On March 31, 31-year-old Oscar Cain was killed by an Atlanta police officer. Reportedly someone told the officer that Cain was near the interstate with a gun. According to the officer’s report, Cain ran off into the woods. The officer followed him on foot and shot him dead. Georgia Bureau of Investigation spokesperson Natalie Ammons implied that the officer discharged one fatal shot.
“Cain did not comply with verbal commands and the during the incident, Cain reportedly brandished a firearm,” reads the statement. “The officer discharged his weapon, fatally wounding Cain. A firearm was found at the scene.”
Local resident Jorge Flores recalled hearing three shots. A firearm was found but the only indication that it posed a threat to the officer, who is, of this writing, still unnamed and “was not injured during the incident,” according to Ammons’s statement, comes only from the officer himself. So far there is no evidence that Cain fired the weapon.
Experience tells us that, if there was any evidence at all that Cain fired on the officer, we would be hearing about it nonstop.
Now that it’s been discovered that Cain was a social justice activist who traveled to Ferguson to join the protests that erupted after police officer Darren Wilson killed Michael Brown, Jr. and also served as the Atlanta organizer for the League of Young Voters, his death is attracting some attention thanks to Twitter.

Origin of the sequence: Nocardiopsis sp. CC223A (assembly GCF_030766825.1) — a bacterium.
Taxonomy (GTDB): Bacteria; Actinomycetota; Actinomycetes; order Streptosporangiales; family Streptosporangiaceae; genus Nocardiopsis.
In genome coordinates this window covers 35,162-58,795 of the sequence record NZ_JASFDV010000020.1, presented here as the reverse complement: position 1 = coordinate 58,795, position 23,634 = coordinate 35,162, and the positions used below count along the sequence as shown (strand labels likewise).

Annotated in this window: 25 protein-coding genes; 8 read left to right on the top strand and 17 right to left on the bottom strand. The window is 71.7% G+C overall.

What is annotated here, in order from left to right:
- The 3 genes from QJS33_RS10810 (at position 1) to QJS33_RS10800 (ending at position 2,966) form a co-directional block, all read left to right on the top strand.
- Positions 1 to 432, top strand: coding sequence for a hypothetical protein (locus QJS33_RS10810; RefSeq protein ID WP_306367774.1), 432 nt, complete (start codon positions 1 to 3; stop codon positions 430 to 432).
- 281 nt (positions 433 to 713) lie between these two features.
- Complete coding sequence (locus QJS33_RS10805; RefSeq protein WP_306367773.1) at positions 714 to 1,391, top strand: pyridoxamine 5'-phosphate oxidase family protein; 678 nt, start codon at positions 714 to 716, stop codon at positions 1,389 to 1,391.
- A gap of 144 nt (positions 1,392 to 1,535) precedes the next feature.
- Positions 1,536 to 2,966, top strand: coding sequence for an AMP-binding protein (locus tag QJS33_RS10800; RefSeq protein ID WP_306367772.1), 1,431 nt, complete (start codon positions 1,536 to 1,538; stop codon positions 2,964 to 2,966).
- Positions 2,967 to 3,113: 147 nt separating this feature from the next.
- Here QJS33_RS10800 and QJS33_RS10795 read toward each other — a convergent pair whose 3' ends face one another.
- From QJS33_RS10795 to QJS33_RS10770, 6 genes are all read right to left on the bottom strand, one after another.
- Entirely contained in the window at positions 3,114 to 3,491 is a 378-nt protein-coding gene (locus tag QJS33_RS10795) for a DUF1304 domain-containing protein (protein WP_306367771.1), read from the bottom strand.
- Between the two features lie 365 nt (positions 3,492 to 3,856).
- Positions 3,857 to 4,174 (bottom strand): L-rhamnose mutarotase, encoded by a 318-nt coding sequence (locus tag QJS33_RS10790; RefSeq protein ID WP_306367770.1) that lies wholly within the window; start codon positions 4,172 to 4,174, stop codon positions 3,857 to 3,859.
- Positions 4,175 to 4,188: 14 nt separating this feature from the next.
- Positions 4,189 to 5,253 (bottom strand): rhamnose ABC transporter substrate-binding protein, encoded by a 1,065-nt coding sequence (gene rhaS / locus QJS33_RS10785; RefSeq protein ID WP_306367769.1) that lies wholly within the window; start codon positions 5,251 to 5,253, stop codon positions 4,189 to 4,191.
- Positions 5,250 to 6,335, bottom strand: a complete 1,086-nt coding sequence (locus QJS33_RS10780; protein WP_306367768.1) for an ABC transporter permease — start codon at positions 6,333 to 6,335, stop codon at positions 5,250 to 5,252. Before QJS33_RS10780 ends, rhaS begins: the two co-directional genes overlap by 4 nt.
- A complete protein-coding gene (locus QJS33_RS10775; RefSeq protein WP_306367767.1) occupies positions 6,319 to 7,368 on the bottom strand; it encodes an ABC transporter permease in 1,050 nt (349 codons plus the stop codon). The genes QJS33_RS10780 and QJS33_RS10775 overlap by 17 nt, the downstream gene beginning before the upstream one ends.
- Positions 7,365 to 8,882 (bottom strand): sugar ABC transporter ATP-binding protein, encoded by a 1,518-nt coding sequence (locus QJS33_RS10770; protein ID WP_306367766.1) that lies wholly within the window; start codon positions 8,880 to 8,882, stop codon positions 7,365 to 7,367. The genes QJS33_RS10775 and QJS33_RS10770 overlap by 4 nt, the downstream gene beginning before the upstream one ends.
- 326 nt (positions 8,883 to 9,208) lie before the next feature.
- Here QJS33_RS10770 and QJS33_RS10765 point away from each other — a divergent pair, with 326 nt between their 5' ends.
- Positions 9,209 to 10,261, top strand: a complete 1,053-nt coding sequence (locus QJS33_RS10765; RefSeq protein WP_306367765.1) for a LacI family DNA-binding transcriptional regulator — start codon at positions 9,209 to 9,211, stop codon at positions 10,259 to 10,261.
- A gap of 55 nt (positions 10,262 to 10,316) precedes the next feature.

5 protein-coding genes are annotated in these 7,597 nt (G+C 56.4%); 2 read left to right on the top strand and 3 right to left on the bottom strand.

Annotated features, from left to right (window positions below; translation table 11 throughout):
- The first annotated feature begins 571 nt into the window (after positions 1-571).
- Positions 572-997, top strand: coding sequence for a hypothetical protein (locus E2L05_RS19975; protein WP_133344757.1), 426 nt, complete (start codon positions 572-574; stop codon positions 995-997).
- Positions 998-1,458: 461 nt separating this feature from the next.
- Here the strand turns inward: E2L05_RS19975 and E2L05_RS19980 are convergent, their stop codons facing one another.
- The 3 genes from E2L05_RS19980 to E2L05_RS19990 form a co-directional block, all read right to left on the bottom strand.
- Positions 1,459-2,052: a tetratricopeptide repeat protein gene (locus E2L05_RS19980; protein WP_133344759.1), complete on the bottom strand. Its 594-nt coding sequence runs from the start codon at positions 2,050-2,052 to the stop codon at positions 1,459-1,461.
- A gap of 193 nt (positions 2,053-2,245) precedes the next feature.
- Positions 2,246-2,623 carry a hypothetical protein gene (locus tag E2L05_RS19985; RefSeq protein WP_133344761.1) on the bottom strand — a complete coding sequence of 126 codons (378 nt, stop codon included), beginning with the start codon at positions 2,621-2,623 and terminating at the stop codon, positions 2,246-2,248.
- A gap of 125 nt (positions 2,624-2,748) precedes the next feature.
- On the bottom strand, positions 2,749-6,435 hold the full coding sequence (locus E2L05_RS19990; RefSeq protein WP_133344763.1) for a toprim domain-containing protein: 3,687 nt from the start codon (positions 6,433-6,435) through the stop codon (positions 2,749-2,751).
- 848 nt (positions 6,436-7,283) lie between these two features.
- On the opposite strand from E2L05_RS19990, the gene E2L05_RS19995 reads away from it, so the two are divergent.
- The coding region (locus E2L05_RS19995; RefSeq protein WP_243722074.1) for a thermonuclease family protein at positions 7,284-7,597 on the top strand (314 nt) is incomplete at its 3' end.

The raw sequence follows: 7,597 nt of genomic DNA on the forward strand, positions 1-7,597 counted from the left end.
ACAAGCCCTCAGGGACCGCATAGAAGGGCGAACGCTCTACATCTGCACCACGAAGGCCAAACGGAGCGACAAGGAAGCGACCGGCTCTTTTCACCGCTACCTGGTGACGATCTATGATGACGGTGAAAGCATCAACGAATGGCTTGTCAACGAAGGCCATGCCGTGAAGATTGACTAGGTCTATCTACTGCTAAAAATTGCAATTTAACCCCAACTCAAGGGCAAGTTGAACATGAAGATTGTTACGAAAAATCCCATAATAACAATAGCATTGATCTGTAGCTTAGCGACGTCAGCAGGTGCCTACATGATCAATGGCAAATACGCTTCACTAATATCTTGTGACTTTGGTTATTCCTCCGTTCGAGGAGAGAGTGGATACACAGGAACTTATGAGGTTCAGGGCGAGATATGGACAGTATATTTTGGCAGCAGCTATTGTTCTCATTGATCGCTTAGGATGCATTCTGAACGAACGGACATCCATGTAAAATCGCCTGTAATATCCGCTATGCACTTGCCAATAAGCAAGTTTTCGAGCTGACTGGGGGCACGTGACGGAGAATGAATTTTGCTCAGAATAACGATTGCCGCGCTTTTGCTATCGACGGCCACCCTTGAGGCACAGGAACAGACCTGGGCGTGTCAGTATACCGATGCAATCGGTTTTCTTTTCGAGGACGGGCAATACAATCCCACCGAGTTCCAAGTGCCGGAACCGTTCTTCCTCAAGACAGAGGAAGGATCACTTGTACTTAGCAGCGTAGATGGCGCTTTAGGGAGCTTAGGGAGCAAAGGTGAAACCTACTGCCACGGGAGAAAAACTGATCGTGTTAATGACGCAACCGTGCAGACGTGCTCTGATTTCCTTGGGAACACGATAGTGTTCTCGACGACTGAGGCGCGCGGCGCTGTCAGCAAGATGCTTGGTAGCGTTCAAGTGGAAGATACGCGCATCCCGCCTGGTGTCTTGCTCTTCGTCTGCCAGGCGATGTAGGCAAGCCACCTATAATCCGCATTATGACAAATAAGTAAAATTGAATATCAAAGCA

But, the fact that his death marks the 26th officer-involved shooting in the state of Georgia in 2019, and we aren’t even half-way through the year, has made barely a ripple.
When police murders like Cain’s occur in Atlanta, they rarely capture the national headlines. It’s almost as if Atlanta is shielded from such scrutiny. Perhaps that’s due to its branding as the Black Mecca, supported by it being Dr. King’s birth city, its long succession of Black mayors and the prominent HBCUs Spelman and Morehouse. It also doesn’t help that there are relatively few mass protests. A recent vigil for Oscar Cain attracted less than a hundred people, according to one attendee.
Days before the Super Bowl, NBC News ran an article raising questions about the big game and social justice in light of two officer-involved shooting deaths of two other young Black men. On January 22, 21-year-old Jimmy Atchison was gunned down by Atlanta police officer Sung Kim, who was serving on an FBI task force. The rapper, a member of The OTG Gang, and father of two was unarmed and holding a cell phone when shot. According to witnesses, Atchison ran to keep the police from shooting around his kids and was hiding in a closet when Kim shot him in the face, killing him. His family has questioned why Atchison was not just arrested. Kim was not wearing a body camera. Also, two citizen complaints against the officer have been uncovered, as well as six internal investigations, including Atchison’s murder and an excessive force accusation.
“Regardless, if you’re chasing him, if he’s running, there’s no need to shoot him,” Atchison’s aunt Tammy Featherstone told the Atlanta Journal-Constitution.
A week earlier, on January 15, plainclothes Atlanta police officer Oliver Simmonds, a member of Mayor Keisha Lance Bottoms’ security detail, fatally shot into his unmarked police car when he claims 18-year-old D’ettrick Griffin tried to steal the vehicle. Griffin’s father Courtney told Atlanta NBC-affiliate 11Alive that, when he went to where his son was killed with pictures of him, police refused to confirm his death for four hours. ‘My son was sitting in the cold for four hours, dead for four hours, and nothing? It took my soul away from me,’ he told the news station. In February, the family filed a $5 million wrongful death suit against the City of Atlanta.